Bolivia, Brazil, and U.S. Will Sign Agreement to Verify Coca Eradication

By Dialogo
July 07, 2011


The governments of Bolivia, Brazil, and the United States will soon sign a joint agreement to verify the eradication of coca plantings on Bolivian territory, an official source revealed in La Paz on 5 July.

“Next week, or in the worst-case scenario, by 16 July, the agreement, which is beneficial to the government” of Bolivia “is going to be signed,” Deputy Minister of Social Defense Felipe Cáceres, the chief political figure in charge of the fight against drugs, said at a press conference.

He explained that this is a “pilot project to verify the eradication of excess plantings,” which also includes “the equipment and modernization” of state institutions linked to the fight against drug trafficking.

The initiative will make it possible to obtain information “in real time on the hectares of coca eradicated,” Cáceres added.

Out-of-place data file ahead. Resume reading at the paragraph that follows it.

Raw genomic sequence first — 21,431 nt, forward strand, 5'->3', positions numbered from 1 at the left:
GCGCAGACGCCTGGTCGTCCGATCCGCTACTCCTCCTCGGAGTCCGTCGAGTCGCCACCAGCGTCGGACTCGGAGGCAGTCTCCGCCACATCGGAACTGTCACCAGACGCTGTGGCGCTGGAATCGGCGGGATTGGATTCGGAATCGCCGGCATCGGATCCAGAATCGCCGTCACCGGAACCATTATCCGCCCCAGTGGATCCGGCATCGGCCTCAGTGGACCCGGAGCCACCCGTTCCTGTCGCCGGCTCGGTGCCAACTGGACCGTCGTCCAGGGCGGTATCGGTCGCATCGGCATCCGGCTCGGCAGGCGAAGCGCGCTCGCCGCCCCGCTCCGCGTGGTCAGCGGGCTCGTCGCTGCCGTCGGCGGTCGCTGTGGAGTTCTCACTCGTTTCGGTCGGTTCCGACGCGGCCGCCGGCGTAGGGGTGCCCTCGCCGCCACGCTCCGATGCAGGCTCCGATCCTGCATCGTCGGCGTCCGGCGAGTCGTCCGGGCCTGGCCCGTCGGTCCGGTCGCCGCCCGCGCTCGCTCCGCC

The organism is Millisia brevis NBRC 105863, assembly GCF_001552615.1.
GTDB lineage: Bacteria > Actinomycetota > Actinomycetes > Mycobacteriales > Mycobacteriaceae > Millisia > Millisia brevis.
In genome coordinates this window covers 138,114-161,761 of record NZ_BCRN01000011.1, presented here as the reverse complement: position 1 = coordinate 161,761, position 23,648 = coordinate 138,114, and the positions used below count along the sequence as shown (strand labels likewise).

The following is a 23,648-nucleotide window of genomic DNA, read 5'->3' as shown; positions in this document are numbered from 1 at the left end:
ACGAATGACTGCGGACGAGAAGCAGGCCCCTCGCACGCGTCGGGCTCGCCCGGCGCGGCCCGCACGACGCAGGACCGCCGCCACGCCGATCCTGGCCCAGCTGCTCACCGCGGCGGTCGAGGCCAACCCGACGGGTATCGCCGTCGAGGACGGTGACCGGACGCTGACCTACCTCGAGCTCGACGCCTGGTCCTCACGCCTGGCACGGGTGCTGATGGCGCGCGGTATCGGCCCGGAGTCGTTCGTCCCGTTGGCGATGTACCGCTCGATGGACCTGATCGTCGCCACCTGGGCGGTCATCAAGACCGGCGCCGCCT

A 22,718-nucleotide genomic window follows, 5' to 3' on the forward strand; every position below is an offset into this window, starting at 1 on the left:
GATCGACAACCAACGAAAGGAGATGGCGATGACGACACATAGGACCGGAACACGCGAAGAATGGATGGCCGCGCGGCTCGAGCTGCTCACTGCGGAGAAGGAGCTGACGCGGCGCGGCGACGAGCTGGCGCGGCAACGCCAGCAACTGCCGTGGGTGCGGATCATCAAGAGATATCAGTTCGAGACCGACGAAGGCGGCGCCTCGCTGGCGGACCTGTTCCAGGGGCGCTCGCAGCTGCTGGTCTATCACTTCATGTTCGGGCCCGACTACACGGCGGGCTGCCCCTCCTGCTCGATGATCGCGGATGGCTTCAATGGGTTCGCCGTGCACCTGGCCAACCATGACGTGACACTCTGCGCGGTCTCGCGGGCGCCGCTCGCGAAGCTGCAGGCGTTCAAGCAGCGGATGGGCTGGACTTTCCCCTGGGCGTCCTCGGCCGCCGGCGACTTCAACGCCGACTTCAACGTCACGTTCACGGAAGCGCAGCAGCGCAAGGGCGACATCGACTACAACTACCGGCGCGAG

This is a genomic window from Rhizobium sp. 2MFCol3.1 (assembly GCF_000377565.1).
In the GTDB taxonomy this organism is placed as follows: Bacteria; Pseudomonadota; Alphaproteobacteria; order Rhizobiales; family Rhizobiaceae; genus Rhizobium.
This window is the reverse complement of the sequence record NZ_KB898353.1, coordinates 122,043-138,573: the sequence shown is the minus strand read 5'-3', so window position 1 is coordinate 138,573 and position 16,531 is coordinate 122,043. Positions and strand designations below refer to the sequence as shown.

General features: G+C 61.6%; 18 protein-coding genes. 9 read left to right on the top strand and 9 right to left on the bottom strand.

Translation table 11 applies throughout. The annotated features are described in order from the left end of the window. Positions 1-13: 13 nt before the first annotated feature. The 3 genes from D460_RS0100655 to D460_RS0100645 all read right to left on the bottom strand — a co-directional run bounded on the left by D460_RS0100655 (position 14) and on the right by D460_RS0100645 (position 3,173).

Bolivia and Brazil also have an agreement to monitor drug trafficking using Brazilian unmanned planes.

Until 2008, Washington was the chief source of economic support for the fight against drugs in Bolivia, which is one of the world’s leading cocaine producers, along with Colombia and Peru, according to the United Nations.

Bolivia currently has 30,900 hectares planted with coca. Of that total, only 12,000 hectares are legally recognized, for infusion, chewing, and Andean religious rituals.





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